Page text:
The American artist is back for her second UK solo show, with intriguing ceramic sculptures that play on the domestic
As part of the Timothy Taylor’s Frieze 2013 offering, the gallery displayed work by American artist Jessica Jackson Hutchins, and it is Hutchins who also kicks off their exhibition line-up for 2014. It’s the second solo show in London by the Portland-based artist, following the success of her Hepworth Wakefield show last year.
The gallery space plays to the drama of the sofa and armchair sculptures that Hutchins’ is best known for. It’s a nice juxtaposition when considering the sum of their parts – recycled, the objects have been taken from domestic settings and, after Hutchins’ additions, sit strangely small in the space of the gallery.
This interesting dialogue with size speaks to Hutchins’ wider theme of the macro and the micro, of the personal and the human at large. Sofas, couches, tables and living room furniture reoccur throughout Hutchins’ work, unsurprisingly – after all, the living room (or ‘family room’) is the central stage for the drama of domestic living. Objects of comfort, or support and of togetherness, Hutchins addresses them with intense consideration. And every adjustment and addition to them feels specific.
In ‘Two Hearts’, for example, the shoulders of an armchair are draped with a blue sweater belonging to Hutchins’ partner, printed with love hearts. Aside from the recycled motif, there’s a sense of intimacy to the composition, as though the clothes have taken on a life of their own, becoming stand-ins. The positioning communicates meaning, but at the same time is evasive too – is it being held into place by the ceramic addition (which looks like a twisted stirrup or harness), and if so, what does this mean?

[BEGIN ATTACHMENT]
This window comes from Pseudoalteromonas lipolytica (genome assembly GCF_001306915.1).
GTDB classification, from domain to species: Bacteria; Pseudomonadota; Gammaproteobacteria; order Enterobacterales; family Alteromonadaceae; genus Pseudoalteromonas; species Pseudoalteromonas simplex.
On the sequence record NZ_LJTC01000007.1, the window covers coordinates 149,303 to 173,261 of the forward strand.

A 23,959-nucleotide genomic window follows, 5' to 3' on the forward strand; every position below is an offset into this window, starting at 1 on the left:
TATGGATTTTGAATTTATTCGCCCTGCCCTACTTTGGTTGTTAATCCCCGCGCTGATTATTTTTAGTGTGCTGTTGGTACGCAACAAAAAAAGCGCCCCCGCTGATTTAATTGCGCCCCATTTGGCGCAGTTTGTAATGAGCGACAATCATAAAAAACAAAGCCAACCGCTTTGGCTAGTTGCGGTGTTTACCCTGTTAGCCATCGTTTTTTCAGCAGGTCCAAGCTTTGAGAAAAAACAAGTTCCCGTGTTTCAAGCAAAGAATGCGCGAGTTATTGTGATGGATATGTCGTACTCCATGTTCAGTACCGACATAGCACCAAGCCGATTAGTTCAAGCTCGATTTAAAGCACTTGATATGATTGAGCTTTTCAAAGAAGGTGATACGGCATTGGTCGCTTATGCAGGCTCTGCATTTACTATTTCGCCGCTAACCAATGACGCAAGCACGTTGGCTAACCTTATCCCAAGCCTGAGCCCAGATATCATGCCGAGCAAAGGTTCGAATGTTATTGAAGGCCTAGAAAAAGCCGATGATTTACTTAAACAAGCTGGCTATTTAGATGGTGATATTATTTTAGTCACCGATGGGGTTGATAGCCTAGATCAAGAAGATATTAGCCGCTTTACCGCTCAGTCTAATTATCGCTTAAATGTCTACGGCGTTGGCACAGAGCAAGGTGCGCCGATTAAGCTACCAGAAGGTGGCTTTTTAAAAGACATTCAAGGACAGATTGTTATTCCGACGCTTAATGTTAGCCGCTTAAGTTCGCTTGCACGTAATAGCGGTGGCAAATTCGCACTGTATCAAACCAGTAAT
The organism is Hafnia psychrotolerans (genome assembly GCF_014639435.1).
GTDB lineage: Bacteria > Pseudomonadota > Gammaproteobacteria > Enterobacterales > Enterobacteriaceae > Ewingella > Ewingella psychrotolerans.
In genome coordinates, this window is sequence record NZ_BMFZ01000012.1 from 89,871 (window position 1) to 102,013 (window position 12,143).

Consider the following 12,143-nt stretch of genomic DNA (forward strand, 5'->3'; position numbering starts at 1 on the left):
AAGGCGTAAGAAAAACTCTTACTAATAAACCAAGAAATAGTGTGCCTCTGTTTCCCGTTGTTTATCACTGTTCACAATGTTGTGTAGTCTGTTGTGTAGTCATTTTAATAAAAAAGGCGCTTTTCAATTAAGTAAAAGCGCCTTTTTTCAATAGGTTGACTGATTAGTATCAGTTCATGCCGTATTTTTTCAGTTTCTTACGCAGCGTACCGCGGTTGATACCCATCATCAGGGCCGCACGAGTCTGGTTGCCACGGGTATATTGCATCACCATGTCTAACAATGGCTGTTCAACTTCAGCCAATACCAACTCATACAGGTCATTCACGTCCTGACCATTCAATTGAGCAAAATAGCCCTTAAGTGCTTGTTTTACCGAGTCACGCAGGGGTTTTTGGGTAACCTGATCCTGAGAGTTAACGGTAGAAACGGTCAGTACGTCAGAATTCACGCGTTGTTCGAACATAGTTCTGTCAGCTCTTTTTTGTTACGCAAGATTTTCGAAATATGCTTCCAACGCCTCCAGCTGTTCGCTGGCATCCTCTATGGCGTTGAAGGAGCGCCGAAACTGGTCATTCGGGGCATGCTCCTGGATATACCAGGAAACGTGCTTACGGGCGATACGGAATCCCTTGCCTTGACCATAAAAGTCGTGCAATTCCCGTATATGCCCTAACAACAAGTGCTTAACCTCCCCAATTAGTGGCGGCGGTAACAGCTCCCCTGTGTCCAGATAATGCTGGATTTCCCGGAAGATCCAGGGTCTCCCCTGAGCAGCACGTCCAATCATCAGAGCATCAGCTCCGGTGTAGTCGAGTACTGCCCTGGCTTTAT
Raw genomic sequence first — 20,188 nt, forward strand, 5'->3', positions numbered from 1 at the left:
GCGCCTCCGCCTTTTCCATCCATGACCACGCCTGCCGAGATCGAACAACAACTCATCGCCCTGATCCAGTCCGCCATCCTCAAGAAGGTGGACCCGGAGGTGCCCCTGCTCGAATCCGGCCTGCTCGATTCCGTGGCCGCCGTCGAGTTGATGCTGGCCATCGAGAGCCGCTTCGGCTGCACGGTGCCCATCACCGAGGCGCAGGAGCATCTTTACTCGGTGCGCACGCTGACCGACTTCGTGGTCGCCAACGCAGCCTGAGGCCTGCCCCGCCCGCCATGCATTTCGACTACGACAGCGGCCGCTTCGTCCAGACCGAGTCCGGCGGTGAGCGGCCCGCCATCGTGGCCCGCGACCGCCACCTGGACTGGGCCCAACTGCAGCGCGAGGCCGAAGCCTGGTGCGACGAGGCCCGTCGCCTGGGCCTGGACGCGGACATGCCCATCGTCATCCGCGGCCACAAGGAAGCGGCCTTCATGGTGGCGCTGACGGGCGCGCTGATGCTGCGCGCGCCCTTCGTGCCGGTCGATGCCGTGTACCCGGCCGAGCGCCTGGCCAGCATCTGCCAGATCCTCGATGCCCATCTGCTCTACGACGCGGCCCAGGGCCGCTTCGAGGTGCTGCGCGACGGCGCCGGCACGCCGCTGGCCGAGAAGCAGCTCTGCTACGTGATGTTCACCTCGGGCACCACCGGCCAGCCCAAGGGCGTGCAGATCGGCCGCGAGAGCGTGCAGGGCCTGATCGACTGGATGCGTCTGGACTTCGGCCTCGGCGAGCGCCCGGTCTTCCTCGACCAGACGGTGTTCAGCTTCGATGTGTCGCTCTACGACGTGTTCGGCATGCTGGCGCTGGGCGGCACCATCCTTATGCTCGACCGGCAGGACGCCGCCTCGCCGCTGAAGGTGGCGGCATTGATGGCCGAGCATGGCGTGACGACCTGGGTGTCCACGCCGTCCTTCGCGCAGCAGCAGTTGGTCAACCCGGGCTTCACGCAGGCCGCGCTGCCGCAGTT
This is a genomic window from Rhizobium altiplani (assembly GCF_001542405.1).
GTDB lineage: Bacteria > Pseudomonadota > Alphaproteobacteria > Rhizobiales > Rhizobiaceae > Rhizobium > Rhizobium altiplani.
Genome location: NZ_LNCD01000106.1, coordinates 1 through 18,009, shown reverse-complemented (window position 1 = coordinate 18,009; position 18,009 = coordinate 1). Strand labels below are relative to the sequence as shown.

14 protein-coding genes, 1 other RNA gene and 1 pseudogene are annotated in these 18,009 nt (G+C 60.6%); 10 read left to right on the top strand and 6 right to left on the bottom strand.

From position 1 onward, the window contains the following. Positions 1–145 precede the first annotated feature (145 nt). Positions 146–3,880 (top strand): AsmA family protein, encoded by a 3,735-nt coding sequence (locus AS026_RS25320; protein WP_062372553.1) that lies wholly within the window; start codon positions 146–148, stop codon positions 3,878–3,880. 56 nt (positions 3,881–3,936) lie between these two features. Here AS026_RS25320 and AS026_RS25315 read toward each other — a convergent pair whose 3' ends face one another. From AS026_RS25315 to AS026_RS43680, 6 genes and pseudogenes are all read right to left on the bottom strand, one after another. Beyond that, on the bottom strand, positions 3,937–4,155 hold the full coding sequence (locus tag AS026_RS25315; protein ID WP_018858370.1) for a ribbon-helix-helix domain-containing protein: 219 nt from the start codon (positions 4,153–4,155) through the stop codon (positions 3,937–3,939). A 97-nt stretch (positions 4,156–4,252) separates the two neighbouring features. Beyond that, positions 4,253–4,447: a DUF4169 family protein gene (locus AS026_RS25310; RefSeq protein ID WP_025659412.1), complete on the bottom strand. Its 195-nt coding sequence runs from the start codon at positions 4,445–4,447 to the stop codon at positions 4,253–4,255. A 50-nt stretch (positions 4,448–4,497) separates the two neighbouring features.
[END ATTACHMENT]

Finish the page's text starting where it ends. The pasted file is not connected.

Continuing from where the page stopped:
What I enjoyed most about pieces such as ‘Pink on the inside’ and ‘Two Hearts’ were their texture. Upholstery is slashed, foamy guts spilling out through seams; acrylic paint runs ribbons down the arms of a chair like water droplets on a pane of glass; in places build like wax that’s melted and formed (almost bulbous mounds) around the rim of a wine bottle; glazed ceramic editions that look like rudimentary holsters… Her tactile sculptures elicit the (forbidden) temptation to touch, to explore, to smooth one’s hand over the bumps and gauzy grain of the fabrics and plaster and papier-mâché.
Perhaps less striking are her paintings. As a multidisciplinary artist, their inclusion nods to Hutchins’ wider practice. But the drama and the success of the exhibition belongs rightfully to her sculptural contributions.
Jessica Jackson Hutchins runs until 8 March at the Timothy Taylor Gallery, 15 Carlos Pl, London W1K 2EX